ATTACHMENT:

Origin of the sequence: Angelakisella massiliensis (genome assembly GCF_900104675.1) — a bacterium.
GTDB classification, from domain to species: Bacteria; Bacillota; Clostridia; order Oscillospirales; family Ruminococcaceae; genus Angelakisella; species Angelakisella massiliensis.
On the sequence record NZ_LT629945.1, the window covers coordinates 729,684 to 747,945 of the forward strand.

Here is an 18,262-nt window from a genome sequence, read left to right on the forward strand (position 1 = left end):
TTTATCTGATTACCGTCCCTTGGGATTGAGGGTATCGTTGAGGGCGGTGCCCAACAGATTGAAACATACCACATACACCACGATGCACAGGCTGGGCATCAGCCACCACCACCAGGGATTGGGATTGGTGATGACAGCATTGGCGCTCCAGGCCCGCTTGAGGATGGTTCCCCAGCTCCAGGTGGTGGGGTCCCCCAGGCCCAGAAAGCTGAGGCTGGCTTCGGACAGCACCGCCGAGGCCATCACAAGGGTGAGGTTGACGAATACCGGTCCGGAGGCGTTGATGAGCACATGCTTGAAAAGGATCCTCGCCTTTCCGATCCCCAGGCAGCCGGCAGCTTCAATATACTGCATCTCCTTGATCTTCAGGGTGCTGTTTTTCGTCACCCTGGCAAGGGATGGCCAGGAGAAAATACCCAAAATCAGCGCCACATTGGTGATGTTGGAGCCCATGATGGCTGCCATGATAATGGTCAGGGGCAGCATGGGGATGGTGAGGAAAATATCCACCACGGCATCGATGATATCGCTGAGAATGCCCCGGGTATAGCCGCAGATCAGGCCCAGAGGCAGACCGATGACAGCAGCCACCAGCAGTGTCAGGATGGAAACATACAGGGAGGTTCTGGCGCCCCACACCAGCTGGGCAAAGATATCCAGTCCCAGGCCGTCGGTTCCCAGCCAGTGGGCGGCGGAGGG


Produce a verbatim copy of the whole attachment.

Origin of the sequence: Angelakisella massiliensis (genome assembly GCF_900104675.1) — a bacterium.
GTDB classification, from domain to species: Bacteria; Bacillota; Clostridia; order Oscillospirales; family Ruminococcaceae; genus Angelakisella; species Angelakisella massiliensis.
On the sequence record NZ_LT629945.1, the window covers coordinates 729,684 to 747,945 of the forward strand.

Here is an 18,262-nt window from a genome sequence, read left to right on the forward strand (position 1 = left end):
TTTATCTGATTACCGTCCCTTGGGATTGAGGGTATCGTTGAGGGCGGTGCCCAACAGATTGAAACATACCACATACACCACGATGCACAGGCTGGGCATCAGCCACCACCACCAGGGATTGGGATTGGTGATGACAGCATTGGCGCTCCAGGCCCGCTTGAGGATGGTTCCCCAGCTCCAGGTGGTGGGGTCCCCCAGGCCCAGAAAGCTGAGGCTGGCTTCGGACAGCACCGCCGAGGCCATCACAAGGGTGAGGTTGACGAATACCGGTCCGGAGGCGTTGATGAGCACATGCTTGAAAAGGATCCTCGCCTTTCCGATCCCCAGGCAGCCGGCAGCTTCAATATACTGCATCTCCTTGATCTTCAGGGTGCTGTTTTTCGTCACCCTGGCAAGGGATGGCCAGGAGAAAATACCCAAAATCAGCGCCACATTGGTGATGTTGGAGCCCATGATGGCTGCCATGATAATGGTCAGGGGCAGCATGGGGATGGTGAGGAAAATATCCACCACGGCATCGATGATATCGCTGAGAATGCCCCGGGTATAGCCGCAGATCAGGCCCAGAGGCAGACCGATGACAGCAGCCACCAGCAGTGTCAGGATGGAAACATACAGGGAGGTTCTGGCGCCCCACACCAGCTGGGCAAAGATATCCAGTCCCAGGCCGTCGGTTCCCAGCCAGTGGGCGGCGGAGGG